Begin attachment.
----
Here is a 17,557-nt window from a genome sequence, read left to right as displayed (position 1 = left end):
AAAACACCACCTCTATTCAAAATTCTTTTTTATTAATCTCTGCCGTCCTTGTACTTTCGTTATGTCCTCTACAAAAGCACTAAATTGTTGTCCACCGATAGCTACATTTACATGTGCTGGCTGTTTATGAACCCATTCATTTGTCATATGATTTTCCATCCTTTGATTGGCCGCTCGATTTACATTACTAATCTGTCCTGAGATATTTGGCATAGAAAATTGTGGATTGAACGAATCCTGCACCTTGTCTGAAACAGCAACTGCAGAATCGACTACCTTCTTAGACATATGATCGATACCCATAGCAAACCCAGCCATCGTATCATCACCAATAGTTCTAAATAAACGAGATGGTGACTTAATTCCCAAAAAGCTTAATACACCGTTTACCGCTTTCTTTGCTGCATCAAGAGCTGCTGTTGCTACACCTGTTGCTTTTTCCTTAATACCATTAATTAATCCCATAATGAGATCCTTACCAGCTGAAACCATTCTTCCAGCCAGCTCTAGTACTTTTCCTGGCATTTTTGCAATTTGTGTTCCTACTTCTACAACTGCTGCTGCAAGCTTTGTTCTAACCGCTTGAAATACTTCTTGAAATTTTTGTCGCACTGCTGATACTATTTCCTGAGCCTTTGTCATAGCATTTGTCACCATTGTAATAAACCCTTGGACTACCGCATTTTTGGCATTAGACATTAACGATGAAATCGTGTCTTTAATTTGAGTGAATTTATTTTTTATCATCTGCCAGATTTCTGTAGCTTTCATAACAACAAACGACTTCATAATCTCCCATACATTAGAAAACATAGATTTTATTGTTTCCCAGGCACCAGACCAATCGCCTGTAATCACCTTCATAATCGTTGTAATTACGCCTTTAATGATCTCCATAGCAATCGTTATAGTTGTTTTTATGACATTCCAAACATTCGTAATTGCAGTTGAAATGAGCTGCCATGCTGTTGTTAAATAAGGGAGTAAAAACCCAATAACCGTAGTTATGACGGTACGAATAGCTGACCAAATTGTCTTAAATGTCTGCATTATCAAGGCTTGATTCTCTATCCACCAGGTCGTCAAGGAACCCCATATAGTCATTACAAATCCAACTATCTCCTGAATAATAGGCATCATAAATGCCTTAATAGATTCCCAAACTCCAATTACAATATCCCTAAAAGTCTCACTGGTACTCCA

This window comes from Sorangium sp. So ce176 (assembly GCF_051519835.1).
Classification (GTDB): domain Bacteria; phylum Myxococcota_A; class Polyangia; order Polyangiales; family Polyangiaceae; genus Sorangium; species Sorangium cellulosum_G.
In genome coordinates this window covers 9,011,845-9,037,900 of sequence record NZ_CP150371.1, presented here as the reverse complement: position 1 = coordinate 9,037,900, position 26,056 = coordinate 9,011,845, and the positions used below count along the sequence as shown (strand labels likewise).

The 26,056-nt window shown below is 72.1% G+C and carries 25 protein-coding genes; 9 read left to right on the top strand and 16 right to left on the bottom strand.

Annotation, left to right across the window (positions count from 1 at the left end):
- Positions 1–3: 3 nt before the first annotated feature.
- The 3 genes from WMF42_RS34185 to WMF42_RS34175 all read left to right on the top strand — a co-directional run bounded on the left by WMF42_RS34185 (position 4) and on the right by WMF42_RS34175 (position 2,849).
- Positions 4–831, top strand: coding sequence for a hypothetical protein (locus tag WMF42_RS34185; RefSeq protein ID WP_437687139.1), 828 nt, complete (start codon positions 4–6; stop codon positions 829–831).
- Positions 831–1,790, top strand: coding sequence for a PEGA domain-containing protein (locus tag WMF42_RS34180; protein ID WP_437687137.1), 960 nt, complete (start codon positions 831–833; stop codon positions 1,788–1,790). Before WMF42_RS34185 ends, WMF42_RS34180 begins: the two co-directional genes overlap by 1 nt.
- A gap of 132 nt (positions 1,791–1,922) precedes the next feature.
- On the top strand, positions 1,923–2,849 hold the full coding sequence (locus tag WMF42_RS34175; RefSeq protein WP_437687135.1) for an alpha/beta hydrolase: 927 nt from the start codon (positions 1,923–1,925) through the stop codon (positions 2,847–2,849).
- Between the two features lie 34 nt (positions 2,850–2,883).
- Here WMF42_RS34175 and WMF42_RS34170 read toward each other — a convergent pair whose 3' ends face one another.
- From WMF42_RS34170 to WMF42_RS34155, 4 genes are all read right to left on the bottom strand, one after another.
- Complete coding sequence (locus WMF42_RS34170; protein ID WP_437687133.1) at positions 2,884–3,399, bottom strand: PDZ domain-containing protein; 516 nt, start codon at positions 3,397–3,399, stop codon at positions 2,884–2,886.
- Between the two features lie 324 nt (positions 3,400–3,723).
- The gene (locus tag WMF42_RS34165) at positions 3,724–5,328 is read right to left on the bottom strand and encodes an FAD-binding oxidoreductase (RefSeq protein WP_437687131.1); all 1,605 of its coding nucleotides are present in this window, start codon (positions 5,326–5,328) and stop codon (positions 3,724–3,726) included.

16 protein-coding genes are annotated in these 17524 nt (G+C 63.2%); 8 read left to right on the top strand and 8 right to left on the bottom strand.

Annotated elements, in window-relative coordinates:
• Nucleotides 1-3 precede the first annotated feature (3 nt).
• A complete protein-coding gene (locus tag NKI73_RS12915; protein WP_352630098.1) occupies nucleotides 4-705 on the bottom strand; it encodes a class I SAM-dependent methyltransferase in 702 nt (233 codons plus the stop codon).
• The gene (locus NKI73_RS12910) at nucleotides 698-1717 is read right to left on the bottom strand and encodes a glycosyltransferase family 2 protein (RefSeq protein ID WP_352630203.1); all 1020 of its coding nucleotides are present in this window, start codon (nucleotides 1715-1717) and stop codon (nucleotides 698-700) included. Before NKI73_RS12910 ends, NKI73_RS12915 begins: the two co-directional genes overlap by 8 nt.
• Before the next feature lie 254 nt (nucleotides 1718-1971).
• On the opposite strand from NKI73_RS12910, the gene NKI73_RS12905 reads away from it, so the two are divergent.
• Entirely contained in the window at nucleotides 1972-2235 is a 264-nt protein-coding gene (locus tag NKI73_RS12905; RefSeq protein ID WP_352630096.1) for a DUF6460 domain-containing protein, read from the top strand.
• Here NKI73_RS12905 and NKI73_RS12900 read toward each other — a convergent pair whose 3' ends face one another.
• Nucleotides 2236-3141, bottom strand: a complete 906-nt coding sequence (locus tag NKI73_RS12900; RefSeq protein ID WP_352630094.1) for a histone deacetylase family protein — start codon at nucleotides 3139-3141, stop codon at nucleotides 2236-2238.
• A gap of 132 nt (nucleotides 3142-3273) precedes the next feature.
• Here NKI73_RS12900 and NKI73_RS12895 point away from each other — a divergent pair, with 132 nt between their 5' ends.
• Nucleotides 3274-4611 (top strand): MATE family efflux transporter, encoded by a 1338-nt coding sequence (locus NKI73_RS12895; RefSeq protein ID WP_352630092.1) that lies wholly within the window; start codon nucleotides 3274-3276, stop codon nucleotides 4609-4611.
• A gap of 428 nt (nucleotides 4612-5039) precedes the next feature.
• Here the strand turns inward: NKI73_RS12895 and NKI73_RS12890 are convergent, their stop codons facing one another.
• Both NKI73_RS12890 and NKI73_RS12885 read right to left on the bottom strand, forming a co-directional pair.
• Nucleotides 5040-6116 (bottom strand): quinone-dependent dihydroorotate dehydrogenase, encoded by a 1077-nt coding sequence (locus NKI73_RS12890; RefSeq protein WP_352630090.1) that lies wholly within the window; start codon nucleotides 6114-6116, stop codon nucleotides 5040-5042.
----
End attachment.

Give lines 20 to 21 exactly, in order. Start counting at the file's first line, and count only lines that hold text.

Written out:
16 protein-coding genes are annotated in these 17524 nt (G+C 63.2%); 8 read left to right on the top strand and 8 right to left on the bottom strand.

Annotated elements, in window-relative coordinates: